Document Type


Degree Name

Doctor of Philosophy (PhD)



Program Name/Specialization

Financial Economics


Lazaridis School of Business and Economics

First Advisor

Madhu Kalimipalli

Advisor Role

Dissertation Committee (Chair)

Second Advisor

Ben Amoako-Adu

Advisor Role

Dissertation Committee

Third Advisor

Subhankar Nayak

Advisor Role

Dissertation Committee


This dissertation comprises three essays on default risk in capital markets exploring (a) failure risk of hedge funds, (b) pricing in equity option markets, and (c) relationship between option and credit default swap markets, respectively, with a particular focus on the recent financial crisis.

The first essay “The role of Excess Leverage in Hedge Funds Failure” investigates the role of financial leverage, including the use of margins and derivatives, in the hedge funds failure during the 2008 financial crisis. Motivated by failure of the two Bear Sterns hedge funds, this paper examines why some hedge funds failed during and after the recent financial crisis, and why some also survived. Using a 15-year panel dataset of 17,202 hedge funds from the Lipper TASS Hedge Fund database, the empirical analysis shows that during the crisis period, financial leverage is more significant in increasing the probability of failure, whereas it becomes insignificant during non-crisis periods. Moreover, hedge funds following specific styles such as “Emerging Markets”, “Equity Market”, “Long/Short Equity Hedge”, and “Multi-strategy” are more likely to fail during the financial crisis.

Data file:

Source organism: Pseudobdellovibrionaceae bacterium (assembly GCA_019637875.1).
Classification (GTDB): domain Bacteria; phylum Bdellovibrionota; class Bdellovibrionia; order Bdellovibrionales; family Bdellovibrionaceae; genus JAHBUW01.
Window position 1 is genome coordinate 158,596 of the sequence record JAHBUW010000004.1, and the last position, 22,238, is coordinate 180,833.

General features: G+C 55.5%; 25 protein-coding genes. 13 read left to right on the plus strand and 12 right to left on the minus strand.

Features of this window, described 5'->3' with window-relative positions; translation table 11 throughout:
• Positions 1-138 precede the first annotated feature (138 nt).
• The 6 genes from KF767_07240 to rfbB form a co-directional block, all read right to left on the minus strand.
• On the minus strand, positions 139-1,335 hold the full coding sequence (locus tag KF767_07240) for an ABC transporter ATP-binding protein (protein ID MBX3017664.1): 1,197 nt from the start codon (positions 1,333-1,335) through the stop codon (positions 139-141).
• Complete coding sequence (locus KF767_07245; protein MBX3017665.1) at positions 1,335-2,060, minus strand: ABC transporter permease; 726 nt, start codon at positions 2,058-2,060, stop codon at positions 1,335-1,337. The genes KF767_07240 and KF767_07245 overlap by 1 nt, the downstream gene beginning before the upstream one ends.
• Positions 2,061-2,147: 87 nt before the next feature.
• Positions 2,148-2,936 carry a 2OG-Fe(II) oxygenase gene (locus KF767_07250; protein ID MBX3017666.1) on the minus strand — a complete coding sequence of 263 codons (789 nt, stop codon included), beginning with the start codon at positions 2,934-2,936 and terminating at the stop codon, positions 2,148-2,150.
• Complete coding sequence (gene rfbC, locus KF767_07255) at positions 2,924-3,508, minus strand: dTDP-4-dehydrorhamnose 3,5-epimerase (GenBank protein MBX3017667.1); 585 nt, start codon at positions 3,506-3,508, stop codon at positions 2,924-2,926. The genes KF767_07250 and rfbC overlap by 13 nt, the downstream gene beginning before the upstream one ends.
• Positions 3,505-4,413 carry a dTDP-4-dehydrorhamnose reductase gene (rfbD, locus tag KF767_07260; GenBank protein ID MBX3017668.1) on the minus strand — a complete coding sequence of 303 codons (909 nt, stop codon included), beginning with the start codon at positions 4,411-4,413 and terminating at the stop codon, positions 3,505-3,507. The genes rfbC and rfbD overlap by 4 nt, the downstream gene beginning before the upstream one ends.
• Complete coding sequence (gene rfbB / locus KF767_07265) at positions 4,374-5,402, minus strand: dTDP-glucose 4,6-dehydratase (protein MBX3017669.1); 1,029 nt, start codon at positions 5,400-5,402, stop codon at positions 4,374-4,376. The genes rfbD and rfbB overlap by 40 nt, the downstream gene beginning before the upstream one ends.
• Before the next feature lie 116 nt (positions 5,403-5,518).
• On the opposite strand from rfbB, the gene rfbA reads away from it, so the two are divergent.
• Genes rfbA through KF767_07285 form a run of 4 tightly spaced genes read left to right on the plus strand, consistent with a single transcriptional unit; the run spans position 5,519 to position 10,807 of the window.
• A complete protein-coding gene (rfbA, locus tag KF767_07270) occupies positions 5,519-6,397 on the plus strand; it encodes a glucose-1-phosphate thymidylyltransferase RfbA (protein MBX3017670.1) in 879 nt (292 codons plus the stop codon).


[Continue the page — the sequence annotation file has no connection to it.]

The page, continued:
The second essay “Is Default Risk Priced in Equity Options?” explores the impact of default risk on equity option pricing. The impact is studied in detail by empirically examining to what extent the firm-specific default risk matters in pricing individual equity options. Since credit default swaps (CDS) are similar to put options in that both offer a low cost and effective protection against downside risk, we use CDS spread as credit risk proxy to investigate the effects of default risk on put pricing. By examining an exhaustive sample of US-listed firms with both CDS and put options data available over the period from 2002 to 2010, and studying the primary determinants of option implied volatility (IV) cross-sectionally and over time, the findings show that default risk is a significant factor in the prices of equity options. The results remain significant after controlling for firm-specific and macroeconomic factors, and endogeneity.

The third essay The Impact of Using CDS in Forecasting Option-Implied Volatility” addresses the issue of forecasting IV which is of interest to option market participants, who routinely formulate volatility and option price forecasts for trading and hedging purposes. Credit risk matters for option pricing since options are valued on firms with significant trading liquidity, yet subject to default risk, similar to liquidity risk. This essay particularly explores whether better out-of-sample forecasts for IV can be developed using lagged credit risk measures. Various time-series IV forecasts show that inclusion of default risk as measured by CDS can significantly improve out-of-sample performance, measured through decreased mean squared error (MSE) as well as smaller root mean squared error (RMSE).


Additional Contributors:

Joe Campolieti - Internal/External Committee

Louis Gagnon - External Examiner

Convocation Year


Convocation Season